Sunday, February 12, 2006
As I get older, I often match my behavior against the last verse of Bob Dylan's song "The Ballad of Frankie Lee and Judas Priest." Like so:
Well, the moral of the story,
The moral of this song,
Is simply that one should never be
Where one does not belong.
So when you see your neighbor carryin' somethin',
Help him with his load,
And don't go mistaking Paradise
For that home across the road.
I was thinking of this during my endless morning/afternoon shoveling snow out of my and my neighbors' driveways. It's endless because you understand (as a middle-aged man, which is what I am) that once you stop your muscles will tighten up and won't let you start again.
Part of it was medical. I treat the annual ritual of snow shoveling as a sort of free cardiac stress test. Those of us who are uninsured have to take our medical tests when we can, and I always figure that if six hours of uninterrupted anaerobic exercise doesn't kill me, then I'm good for another year.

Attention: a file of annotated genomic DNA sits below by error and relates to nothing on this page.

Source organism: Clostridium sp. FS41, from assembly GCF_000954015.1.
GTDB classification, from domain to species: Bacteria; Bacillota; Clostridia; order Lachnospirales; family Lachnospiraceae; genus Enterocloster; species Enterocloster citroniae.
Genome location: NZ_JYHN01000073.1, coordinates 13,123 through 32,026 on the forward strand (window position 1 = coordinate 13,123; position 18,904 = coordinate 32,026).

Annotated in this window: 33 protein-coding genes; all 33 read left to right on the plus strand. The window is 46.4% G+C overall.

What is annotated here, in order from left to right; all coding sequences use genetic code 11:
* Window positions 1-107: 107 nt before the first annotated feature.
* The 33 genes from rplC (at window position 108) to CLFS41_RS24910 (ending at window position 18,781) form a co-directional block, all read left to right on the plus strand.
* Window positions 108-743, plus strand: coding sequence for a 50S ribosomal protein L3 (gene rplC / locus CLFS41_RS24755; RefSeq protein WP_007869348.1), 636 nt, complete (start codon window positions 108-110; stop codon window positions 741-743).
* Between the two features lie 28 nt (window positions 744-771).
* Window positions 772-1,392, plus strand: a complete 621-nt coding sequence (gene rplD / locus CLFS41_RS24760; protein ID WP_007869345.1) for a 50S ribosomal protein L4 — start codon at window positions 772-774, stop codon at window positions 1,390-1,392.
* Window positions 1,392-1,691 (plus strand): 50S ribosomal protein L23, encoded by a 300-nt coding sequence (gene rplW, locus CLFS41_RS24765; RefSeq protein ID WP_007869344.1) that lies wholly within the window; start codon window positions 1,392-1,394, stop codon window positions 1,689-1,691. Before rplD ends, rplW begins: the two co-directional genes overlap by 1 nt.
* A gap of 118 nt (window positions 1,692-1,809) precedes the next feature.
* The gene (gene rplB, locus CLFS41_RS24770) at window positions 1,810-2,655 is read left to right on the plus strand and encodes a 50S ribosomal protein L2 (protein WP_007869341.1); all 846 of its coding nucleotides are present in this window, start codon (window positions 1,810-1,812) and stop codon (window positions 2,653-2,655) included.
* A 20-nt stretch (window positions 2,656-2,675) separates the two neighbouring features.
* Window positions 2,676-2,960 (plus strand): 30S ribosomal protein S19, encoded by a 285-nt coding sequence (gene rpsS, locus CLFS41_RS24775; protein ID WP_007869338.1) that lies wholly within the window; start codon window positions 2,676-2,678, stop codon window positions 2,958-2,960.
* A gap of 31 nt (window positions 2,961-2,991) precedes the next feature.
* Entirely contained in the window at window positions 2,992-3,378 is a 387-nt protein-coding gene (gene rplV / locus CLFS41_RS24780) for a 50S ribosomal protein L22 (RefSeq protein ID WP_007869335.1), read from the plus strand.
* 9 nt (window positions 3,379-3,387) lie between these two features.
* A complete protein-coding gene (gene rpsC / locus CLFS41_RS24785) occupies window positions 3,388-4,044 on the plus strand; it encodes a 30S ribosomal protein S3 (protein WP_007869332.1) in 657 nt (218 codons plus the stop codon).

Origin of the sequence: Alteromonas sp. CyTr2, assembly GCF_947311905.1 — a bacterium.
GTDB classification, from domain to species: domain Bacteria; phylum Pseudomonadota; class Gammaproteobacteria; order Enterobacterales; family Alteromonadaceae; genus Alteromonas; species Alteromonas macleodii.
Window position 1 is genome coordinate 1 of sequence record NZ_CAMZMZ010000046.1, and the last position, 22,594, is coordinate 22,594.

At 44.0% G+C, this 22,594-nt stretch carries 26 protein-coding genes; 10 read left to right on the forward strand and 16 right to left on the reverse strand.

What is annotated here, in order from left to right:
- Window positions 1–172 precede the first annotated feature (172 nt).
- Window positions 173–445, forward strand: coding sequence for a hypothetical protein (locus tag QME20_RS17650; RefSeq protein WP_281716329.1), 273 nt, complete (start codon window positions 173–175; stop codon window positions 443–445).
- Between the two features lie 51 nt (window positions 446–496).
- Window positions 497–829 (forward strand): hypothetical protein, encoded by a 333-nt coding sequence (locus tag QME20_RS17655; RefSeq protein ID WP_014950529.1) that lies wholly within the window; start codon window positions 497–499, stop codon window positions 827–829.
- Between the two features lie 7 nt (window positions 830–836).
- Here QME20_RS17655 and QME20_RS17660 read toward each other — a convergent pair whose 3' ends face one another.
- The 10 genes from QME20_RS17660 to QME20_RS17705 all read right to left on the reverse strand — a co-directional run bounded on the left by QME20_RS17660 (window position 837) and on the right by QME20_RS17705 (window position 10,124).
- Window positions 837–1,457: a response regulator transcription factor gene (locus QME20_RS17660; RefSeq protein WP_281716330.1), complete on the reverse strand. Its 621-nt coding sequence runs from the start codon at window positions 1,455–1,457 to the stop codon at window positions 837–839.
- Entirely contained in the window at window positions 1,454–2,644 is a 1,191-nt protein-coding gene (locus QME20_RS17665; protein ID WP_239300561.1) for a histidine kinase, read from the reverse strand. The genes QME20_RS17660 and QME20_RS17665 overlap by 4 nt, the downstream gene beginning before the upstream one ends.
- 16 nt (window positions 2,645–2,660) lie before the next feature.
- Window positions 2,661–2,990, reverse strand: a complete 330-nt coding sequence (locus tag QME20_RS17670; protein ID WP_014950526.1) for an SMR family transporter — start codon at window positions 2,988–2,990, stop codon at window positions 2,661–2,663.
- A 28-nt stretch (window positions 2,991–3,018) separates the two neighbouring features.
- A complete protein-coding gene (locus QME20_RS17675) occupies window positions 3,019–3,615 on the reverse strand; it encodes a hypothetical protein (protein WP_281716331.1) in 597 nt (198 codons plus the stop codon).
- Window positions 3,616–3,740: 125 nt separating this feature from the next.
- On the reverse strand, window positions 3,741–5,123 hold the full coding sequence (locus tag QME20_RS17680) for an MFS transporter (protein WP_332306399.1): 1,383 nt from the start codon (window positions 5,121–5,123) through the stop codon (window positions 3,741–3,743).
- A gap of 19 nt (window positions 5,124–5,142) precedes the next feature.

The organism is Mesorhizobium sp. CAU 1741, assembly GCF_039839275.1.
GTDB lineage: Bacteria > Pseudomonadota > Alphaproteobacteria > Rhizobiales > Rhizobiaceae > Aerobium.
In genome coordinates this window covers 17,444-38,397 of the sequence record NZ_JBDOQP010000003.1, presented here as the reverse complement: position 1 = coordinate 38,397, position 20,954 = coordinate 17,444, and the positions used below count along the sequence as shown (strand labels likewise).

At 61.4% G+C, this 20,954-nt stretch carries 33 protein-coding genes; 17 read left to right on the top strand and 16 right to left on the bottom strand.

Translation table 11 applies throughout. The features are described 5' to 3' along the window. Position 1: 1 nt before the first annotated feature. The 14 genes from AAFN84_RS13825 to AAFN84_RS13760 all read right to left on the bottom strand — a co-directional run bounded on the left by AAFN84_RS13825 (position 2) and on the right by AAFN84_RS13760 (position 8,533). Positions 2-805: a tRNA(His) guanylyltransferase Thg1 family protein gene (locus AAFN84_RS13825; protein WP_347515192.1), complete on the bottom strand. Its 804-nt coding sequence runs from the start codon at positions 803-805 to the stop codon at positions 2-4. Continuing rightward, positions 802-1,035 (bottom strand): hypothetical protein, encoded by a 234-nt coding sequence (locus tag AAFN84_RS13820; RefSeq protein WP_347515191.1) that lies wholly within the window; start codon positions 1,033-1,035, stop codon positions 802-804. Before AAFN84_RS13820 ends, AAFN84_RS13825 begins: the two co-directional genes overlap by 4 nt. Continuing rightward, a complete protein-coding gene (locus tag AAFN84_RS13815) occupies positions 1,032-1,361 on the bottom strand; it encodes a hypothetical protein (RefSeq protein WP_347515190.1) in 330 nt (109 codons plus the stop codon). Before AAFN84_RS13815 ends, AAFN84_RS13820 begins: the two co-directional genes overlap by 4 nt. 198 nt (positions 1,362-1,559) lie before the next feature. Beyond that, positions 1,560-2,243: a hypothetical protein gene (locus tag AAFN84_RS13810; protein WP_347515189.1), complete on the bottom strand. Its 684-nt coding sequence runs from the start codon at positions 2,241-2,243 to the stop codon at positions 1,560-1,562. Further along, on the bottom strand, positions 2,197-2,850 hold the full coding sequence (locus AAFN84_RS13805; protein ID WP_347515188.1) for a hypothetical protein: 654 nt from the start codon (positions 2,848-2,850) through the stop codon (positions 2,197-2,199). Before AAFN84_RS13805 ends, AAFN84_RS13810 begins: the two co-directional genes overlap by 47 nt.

Part of it was genuine altruism, and here I had my Andre Gide problem. Gide, of course, is strongly identified with the belief that there is no such thing as a gratuitous act, that all behavior is informed by self-interest.
So, Gide be damned, I shoveled my driveway, and six neighbors', making sure I got the old people who can't do it anymore. My preference would be that they didn't see my doing that at all, but that wasn't happening. I got a dinner out of it, and a bunch of money thrust at me that I wouldn't accept. All in all, it wasn't total altruism--there is definitely a bit of truth in that sullen old bastard Gide--but it was good enough for another year.